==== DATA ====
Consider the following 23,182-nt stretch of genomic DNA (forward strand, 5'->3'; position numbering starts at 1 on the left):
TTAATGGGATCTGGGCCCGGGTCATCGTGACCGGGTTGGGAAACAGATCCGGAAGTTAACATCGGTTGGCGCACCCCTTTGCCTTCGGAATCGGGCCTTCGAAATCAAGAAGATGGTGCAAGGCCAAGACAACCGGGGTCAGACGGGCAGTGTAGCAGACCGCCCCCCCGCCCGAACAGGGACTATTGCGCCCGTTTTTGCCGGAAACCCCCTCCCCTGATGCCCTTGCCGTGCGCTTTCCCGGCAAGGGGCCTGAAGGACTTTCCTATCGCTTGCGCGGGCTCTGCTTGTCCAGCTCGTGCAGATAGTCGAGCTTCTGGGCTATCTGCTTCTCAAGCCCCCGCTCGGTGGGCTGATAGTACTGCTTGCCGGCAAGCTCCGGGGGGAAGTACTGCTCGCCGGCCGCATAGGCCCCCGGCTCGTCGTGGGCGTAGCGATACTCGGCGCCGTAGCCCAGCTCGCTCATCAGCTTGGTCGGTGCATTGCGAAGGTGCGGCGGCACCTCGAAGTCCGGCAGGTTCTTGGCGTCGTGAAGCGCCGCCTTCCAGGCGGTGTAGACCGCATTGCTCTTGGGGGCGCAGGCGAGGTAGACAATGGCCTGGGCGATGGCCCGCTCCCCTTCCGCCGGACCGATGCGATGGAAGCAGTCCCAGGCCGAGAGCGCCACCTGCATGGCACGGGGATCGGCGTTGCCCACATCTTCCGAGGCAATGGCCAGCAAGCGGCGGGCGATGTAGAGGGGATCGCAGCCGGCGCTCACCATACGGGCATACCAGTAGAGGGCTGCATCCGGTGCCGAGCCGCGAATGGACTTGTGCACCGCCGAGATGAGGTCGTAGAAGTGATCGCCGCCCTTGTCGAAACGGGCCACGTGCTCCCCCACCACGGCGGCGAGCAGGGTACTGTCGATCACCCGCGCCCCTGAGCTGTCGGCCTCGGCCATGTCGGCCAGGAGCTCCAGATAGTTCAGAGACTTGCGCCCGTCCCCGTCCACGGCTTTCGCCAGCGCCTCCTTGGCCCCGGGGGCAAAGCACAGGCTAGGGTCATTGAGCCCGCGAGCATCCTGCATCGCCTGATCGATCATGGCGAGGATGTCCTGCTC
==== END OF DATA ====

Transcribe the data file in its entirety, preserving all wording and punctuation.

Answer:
Consider the following 23,182-nt stretch of genomic DNA (forward strand, 5'->3'; position numbering starts at 1 on the left):
TTAATGGGATCTGGGCCCGGGTCATCGTGACCGGGTTGGGAAACAGATCCGGAAGTTAACATCGGTTGGCGCACCCCTTTGCCTTCGGAATCGGGCCTTCGAAATCAAGAAGATGGTGCAAGGCCAAGACAACCGGGGTCAGACGGGCAGTGTAGCAGACCGCCCCCCCGCCCGAACAGGGACTATTGCGCCCGTTTTTGCCGGAAACCCCCTCCCCTGATGCCCTTGCCGTGCGCTTTCCCGGCAAGGGGCCTGAAGGACTTTCCTATCGCTTGCGCGGGCTCTGCTTGTCCAGCTCGTGCAGATAGTCGAGCTTCTGGGCTATCTGCTTCTCAAGCCCCCGCTCGGTGGGCTGATAGTACTGCTTGCCGGCAAGCTCCGGGGGGAAGTACTGCTCGCCGGCCGCATAGGCCCCCGGCTCGTCGTGGGCGTAGCGATACTCGGCGCCGTAGCCCAGCTCGCTCATCAGCTTGGTCGGTGCATTGCGAAGGTGCGGCGGCACCTCGAAGTCCGGCAGGTTCTTGGCGTCGTGAAGCGCCGCCTTCCAGGCGGTGTAGACCGCATTGCTCTTGGGGGCGCAGGCGAGGTAGACAATGGCCTGGGCGATGGCCCGCTCCCCTTCCGCCGGACCGATGCGATGGAAGCAGTCCCAGGCCGAGAGCGCCACCTGCATGGCACGGGGATCGGCGTTGCCCACATCTTCCGAGGCAATGGCCAGCAAGCGGCGGGCGATGTAGAGGGGATCGCAGCCGGCGCTCACCATACGGGCATACCAGTAGAGGGCTGCATCCGGTGCCGAGCCGCGAATGGACTTGTGCACCGCCGAGATGAGGTCGTAGAAGTGATCGCCGCCCTTGTCGAAACGGGCCACGTGCTCCCCCACCACGGCGGCGAGCAGGGTACTGTCGATCACCCGCGCCCCTGAGCTGTCGGCCTCGGCCATGTCGGCCAGGAGCTCCAGATAGTTCAGAGACTTGCGCCCGTCCCCGTCCACGGCTTTCGCCAGCGCCTCCTTGGCCCCGGGGGCAAAGCACAGGCTAGGGTCATTGAGCCCGCGAGCATCCTGCATCGCCTGATCGATCATGGCGAGGATGTCCTGCTC